The Opening debuted in Paris on October 17th, at Galerie Daniel Maghen. A charging knight, riding full-tilt right at the viewer, was a challenge offered by a friend who was excited about the show.
It was a tempting subject. Armor, like helmets, continues to evolve from knights to special forces. I like that history. The straight-on charge though, wouldn’t allow me to show much of the knight I wanted to paint, so I adjusted it to be a little offset. Question was, how do I start this thing? I don’t have much access to knights or horses.
The entire drawing was built from about 10 different pieces of reference: helmet, arms, legs, lighting, color, drapery, horse head, horse body, horse hooves, etc. I tried projecting a couple parts, but finding it warped and accuracy compromised, I opted to freehand it all into position.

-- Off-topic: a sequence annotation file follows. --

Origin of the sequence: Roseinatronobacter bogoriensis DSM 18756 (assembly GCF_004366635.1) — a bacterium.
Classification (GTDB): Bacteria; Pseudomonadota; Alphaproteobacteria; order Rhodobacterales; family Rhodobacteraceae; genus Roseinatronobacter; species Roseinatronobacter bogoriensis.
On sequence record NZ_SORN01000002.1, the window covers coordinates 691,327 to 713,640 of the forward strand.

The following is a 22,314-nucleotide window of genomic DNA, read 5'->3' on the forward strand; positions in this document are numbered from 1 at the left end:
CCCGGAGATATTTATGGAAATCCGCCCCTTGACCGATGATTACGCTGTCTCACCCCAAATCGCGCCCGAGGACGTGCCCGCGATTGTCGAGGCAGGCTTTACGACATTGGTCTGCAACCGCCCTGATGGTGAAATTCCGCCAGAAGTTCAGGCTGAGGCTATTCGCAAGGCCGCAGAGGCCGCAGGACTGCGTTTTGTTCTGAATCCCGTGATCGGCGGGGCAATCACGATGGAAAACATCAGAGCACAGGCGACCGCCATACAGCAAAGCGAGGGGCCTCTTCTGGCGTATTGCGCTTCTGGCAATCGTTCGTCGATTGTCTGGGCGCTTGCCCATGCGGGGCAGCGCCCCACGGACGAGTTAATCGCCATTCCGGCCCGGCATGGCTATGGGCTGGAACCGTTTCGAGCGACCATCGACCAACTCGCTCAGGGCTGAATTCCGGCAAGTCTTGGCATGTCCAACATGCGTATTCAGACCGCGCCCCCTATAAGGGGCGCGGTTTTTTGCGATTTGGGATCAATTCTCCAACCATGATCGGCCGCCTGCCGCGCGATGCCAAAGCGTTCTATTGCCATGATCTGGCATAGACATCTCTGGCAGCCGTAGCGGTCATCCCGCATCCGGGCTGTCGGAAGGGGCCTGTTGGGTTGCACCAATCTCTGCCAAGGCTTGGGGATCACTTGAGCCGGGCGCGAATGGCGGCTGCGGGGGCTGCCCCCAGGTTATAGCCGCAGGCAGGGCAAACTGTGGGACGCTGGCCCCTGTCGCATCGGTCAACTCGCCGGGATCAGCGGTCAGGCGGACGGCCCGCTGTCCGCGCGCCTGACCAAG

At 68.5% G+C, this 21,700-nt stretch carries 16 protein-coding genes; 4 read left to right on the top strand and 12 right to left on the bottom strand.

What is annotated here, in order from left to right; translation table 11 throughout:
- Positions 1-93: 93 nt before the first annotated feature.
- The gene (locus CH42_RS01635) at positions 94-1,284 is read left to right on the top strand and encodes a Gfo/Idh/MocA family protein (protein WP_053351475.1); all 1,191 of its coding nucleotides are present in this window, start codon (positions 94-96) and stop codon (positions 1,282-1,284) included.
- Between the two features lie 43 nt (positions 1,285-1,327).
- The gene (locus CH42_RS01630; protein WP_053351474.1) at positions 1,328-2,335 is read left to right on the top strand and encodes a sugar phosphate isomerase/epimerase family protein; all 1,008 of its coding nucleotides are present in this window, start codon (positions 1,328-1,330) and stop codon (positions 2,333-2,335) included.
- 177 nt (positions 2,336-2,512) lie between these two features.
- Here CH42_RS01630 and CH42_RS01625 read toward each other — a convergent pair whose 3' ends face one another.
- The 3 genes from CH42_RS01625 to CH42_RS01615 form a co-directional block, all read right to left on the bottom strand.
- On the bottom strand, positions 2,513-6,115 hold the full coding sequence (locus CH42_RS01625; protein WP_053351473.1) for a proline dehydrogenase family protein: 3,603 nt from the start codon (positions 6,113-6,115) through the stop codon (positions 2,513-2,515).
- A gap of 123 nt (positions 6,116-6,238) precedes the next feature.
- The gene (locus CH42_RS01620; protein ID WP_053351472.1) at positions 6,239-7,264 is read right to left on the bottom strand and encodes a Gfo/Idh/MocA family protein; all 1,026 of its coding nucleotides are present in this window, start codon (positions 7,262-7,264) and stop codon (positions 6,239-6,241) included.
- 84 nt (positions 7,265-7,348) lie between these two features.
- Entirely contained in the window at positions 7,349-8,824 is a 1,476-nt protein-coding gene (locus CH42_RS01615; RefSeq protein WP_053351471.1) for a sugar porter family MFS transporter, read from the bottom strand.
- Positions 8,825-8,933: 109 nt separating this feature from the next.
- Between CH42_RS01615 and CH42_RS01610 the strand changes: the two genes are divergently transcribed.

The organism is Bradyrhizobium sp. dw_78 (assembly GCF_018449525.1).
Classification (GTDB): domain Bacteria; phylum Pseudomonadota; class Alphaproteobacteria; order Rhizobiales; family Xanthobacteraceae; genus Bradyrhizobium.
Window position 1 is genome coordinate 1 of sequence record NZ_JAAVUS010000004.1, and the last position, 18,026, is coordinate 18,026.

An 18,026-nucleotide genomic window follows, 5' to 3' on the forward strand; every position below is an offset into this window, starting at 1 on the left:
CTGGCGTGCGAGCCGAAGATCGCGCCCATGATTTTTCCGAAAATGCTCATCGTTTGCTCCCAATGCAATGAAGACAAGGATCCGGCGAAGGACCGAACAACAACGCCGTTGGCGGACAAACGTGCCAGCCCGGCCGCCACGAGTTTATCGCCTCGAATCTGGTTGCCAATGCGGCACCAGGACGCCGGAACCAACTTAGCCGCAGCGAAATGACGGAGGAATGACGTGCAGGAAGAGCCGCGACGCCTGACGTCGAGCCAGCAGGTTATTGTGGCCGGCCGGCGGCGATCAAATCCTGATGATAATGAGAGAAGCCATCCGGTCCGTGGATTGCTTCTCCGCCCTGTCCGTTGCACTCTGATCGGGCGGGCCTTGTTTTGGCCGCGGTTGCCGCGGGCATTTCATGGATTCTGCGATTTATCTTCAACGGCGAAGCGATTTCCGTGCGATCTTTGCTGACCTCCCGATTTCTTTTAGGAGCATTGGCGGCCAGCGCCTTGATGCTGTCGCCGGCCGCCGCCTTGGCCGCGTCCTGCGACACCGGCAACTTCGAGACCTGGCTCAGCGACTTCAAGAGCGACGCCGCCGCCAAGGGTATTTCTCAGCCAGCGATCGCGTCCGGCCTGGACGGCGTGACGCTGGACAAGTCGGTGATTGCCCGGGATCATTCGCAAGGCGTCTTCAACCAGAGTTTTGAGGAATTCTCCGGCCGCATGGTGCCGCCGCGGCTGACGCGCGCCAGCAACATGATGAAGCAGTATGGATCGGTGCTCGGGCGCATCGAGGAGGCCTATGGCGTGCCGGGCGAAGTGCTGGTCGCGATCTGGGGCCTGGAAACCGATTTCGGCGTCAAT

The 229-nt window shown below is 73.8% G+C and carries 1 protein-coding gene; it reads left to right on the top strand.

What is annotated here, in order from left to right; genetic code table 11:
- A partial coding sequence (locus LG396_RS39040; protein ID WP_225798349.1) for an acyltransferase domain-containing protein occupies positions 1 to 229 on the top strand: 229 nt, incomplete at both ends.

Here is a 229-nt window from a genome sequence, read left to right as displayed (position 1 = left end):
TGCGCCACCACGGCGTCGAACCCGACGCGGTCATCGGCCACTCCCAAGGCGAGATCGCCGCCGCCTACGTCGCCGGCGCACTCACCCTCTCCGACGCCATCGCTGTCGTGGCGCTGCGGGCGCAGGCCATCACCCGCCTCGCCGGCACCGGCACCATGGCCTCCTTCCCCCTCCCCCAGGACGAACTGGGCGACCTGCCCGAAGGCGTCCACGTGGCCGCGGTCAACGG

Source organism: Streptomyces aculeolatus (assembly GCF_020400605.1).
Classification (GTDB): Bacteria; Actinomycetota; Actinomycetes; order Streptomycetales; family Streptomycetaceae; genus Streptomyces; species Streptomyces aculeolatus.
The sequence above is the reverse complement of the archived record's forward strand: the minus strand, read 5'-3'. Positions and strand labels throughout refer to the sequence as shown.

Part of the problem with action pieces is that the longer you work on them, the less you can feel the movement, and it gets difficult to discern whether it has that fresh moment. I had to keep referring back to the sketch, where initially all the life of the moment was captured.
This was painted with a palette knife and a big fat brush over several hours. Very little noodling. Then it sat on the wall for weeks while I studied it. The advantage of the palette knife is that less is more. I can’t get particular with it, and most times it will obliterate the drawing structure underneath.
But if I can live with it, just for awhile, I come to accept the strokes, both deliberate and jumbled.